Wednesday, September 2, 2015

September 2, 2015: NE Washington fires, seasonal fire danger trends and smoke.

The cool and cloudy (even rainy) conditions we've seen so far this week will likely become drier, bringing potential for a little more smoke for the NE Washington Area, though not likely at the same scale as we saw last week.

How do we know this? Now is a good time to review what's driving the fire activity behind this smoke. One of the key metrics used to understand and track fire danger is called Energy Release Component or ERC. ERCs are basically a metric for how hot a fire can burn (the total available energy that could be released if the vegetation were burned by the flaming front of a fire).  The ERC can serve as a good characterization of fire season as it tracks seasonal fire danger trends well.  For Kettle Falls, roughly in the middle of the area where we have been tracking smoke, the recent rain has taken us from above 20 year historic highs, to below average ERC values:

Note however, that forecasted (green line) ERC values are heading back up again--though we are likely past the seasonal ERC peak, there are hundreds of thousands of acres within the perimeters of these fires. In many of these areas internal to the fire perimeter, there is still lots of heat being generated, especially where big logs in the heavy timber still smolder, over 1000's of acres.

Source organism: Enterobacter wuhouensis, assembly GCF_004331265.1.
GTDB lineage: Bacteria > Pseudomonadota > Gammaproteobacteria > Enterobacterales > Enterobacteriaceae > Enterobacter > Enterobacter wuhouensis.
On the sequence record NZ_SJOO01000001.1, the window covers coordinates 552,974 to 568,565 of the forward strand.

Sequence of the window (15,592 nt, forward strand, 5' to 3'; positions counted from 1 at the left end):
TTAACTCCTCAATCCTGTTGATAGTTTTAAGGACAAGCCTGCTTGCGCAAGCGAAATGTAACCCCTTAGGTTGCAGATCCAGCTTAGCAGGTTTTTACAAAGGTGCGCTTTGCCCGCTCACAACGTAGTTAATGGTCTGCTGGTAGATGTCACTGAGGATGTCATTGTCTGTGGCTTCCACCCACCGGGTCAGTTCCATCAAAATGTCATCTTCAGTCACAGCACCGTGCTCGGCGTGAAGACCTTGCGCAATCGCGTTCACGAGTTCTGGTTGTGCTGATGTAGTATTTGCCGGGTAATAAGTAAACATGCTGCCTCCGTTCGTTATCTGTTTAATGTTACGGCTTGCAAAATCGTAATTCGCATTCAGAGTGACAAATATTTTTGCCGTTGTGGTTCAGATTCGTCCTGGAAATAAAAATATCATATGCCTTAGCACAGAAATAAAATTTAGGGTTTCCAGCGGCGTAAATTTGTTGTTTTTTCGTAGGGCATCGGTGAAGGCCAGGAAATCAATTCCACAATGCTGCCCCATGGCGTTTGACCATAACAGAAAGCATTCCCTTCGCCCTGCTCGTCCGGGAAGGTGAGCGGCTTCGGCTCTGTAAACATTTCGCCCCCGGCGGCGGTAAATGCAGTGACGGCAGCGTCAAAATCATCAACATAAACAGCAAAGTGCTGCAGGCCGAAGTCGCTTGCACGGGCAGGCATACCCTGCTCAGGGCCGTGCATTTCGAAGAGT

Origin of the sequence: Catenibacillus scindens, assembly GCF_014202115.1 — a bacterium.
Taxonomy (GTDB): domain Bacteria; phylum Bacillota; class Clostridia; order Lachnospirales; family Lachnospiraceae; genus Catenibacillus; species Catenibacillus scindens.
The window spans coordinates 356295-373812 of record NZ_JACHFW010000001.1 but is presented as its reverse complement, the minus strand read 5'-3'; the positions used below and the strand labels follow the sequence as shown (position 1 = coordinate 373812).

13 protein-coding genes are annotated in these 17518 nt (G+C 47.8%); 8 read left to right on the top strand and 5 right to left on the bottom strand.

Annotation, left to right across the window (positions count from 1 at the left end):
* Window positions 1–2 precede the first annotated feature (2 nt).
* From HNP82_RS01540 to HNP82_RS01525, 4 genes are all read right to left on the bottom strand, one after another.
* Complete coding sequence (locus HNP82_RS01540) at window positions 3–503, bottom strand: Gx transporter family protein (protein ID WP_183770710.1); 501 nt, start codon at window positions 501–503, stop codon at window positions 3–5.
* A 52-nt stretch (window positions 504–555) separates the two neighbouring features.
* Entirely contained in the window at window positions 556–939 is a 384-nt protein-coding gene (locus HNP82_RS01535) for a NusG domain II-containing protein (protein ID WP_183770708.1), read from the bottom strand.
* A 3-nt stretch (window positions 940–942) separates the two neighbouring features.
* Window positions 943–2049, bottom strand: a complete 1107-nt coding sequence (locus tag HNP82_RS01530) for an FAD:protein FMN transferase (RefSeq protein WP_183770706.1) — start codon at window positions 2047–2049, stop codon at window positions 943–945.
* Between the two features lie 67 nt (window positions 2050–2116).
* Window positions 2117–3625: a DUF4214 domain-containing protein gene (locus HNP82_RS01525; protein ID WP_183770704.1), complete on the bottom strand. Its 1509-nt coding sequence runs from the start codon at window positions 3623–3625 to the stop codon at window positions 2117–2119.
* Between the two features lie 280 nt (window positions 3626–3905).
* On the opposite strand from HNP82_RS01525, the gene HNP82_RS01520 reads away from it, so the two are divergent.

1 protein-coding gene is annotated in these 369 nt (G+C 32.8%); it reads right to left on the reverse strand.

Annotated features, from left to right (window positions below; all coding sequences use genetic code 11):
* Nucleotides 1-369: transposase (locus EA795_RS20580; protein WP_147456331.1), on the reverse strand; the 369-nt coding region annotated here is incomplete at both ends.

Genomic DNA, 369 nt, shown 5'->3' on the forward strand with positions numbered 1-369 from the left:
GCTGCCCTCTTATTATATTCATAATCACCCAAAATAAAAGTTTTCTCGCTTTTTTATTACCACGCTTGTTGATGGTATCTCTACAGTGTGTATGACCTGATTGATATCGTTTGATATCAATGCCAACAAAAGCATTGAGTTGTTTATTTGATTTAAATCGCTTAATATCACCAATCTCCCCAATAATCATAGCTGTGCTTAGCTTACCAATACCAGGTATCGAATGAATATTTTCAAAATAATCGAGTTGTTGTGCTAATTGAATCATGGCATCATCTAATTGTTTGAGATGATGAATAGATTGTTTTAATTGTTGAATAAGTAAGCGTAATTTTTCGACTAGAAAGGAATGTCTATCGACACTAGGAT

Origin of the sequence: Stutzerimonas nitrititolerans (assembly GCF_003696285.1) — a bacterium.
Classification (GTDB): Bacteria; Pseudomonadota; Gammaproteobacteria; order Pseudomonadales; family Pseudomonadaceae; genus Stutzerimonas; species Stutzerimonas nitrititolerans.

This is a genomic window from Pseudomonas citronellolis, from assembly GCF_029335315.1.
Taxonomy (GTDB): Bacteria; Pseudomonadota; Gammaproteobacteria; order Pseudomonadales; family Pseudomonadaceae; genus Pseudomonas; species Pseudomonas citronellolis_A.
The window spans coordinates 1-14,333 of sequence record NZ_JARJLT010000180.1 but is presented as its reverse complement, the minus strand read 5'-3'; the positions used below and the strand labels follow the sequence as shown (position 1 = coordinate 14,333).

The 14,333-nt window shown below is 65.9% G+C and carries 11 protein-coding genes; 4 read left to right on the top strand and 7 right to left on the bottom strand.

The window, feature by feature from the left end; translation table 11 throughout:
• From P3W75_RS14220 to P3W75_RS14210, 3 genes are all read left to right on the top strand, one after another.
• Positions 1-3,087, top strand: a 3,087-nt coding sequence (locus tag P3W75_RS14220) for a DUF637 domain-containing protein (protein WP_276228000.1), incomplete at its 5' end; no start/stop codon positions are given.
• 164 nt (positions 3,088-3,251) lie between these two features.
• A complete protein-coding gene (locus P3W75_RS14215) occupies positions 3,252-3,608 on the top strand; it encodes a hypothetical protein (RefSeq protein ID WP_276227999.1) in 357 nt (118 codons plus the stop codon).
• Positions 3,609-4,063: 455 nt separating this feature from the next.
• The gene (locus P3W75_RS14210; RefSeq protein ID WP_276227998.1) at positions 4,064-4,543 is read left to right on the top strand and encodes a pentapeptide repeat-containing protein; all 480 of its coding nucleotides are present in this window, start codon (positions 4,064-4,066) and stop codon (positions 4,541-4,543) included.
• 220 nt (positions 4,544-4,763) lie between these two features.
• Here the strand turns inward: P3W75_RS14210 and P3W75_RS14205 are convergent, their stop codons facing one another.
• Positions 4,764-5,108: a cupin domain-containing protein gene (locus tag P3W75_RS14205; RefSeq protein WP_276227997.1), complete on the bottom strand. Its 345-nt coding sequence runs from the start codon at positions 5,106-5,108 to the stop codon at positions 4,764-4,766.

The scale of these fire is going to be a big factor persistence of their smoke impacts:  If you straightened out the perimeter of the Northstar fire into a line stretching out to the southeast for example, that line would extend over 185 miles, nearly to Spokane!

VIIRS, the new high resolution satellite system that can detect heat from fires, shows (yellow dots) where heat was last detected in the past 6 days...These are the areas that could potentially produce more smoke if things warm up again, even if the perimeters of the fires don't expand further:

This pattern repeats across the other fires in the area too.  Here are the same graphics for the Kettle and Okanogan Complexes*.

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